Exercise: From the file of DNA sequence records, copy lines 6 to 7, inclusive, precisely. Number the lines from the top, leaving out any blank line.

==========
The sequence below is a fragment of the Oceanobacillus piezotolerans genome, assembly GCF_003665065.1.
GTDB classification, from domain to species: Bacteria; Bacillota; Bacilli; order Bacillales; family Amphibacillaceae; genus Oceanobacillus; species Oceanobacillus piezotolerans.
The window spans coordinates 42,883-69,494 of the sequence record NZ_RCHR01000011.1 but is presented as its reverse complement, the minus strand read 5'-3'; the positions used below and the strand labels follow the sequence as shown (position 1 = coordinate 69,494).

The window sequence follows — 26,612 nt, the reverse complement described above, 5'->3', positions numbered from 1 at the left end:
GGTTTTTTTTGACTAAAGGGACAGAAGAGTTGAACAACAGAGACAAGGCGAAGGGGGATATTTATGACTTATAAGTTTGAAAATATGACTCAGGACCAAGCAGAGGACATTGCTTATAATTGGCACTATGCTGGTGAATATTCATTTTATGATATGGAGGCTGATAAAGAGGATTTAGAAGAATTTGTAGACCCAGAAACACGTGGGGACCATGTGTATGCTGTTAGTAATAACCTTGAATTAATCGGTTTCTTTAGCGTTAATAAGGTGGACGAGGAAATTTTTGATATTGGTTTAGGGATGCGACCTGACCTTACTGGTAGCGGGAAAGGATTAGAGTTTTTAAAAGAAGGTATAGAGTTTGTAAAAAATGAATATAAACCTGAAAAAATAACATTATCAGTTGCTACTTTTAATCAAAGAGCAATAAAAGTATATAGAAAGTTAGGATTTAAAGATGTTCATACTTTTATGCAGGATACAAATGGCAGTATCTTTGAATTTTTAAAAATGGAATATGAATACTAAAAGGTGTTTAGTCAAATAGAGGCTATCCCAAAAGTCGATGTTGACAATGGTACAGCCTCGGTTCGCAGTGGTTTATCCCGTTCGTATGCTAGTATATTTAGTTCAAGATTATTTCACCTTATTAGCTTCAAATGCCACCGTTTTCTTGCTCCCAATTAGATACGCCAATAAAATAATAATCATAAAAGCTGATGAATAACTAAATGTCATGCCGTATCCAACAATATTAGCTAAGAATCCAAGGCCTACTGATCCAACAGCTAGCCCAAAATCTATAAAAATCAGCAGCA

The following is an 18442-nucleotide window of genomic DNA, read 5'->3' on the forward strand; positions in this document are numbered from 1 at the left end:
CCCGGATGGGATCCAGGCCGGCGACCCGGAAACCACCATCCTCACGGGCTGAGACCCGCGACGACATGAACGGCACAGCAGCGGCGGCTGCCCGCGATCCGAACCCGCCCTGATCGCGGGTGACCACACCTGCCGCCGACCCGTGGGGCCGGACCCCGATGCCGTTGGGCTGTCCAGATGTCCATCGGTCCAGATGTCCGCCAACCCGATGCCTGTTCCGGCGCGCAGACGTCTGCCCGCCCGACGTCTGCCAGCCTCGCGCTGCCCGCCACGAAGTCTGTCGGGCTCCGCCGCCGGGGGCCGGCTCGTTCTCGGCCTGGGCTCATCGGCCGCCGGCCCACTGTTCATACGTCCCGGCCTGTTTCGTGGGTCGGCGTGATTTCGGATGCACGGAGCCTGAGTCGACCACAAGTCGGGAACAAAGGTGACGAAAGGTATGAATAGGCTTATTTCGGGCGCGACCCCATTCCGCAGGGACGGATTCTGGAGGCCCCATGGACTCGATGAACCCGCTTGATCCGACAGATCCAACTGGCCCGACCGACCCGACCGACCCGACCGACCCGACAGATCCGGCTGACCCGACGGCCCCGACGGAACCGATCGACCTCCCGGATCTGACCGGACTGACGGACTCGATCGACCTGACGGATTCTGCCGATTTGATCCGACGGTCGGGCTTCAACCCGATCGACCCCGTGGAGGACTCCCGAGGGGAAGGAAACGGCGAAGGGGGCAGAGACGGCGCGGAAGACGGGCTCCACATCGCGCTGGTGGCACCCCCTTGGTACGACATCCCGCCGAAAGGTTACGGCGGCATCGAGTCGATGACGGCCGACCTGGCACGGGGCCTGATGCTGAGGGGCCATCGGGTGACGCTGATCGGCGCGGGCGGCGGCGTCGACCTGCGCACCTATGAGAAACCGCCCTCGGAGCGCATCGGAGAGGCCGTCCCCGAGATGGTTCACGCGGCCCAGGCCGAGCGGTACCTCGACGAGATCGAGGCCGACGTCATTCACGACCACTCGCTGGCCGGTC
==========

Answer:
The following is an 18442-nucleotide window of genomic DNA, read 5'->3' on the forward strand; positions in this document are numbered from 1 at the left end:
CCCGGATGGGATCCAGGCCGGCGACCCGGAAACCACCATCCTCACGGGCTGAGACCCGCGACGACATGAACGGCACAGCAGCGGCGGCTGCCCGCGATCCGAACCCGCCCTGATCGCGGGTGACCACACCTGCCGCCGACCCGTGGGGCCGGACCCCGATGCCGTTGGGCTGTCCAGATGTCCATCGGTCCAGATGTCCGCCAACCCGATGCCTGTTCCGGCGCGCAGACGTCTGCCCGCCCGACGTCTGCCAGCCTCGCGCTGCCCGCCACGAAGTCTGTCGGGCTCCGCCGCCGGGGGCCGGCTCGTTCTCGGCCTGGGCTCATCGGCCGCCGGCCCACTGTTCATACGTCCCGGCCTGTTTCGTGGGTCGGCGTGATTTCGGATGCACGGAGCCTGAGTCGACCACAAGTCGGGAACAAAGGTGACGAAAGGTATGAATAGGCTTATTTCGGGCGCGACCCCATTCCGCAGGGACGGATTCTGGAGGCCCCATGGACTCGATGAACCCGCTTGATCCGACAGATCCAACTGGCCCGACCGACCCGACCGACCCGACCGACCCGACAGATCCGGCTGACCCGACGGCCCCGACGGAACCGATCGACCTCCCGGATCTGACCGGACTGACGGACTCGATCGACCTGACGGATTCTGCCGATTTGATCCGACGGTCGGGCTTCAACCCGATCGACCCCGTGGAGGACTCCCGAGGGGAAGGAAACGGCGAAGGGGGCAGAGACGGCGCGGAAGACGGGCTCCACATCGCGCTGGTGGCACCCCCTTGGTACGACATCCCGCCGAAAGGTTACGGCGGCATCGAGTCGATGACGGCCGACCTGGCACGGGGCCTGATGCTGAGGGGCCATCGGGTGACGCTGATCGGCGCGGGCGGCGGCGTCGACCTGCGCACCTATGAGAAACCGCCCTCGGAGCGCATCGGAGAGGCCGTCCCCGAGATGGTTCACGCGGCCCAGGCCGAGCGGTACCTCGACGAGATCGAGGCCGACGTCATTCACGACCACTCGCTGGCCGGTC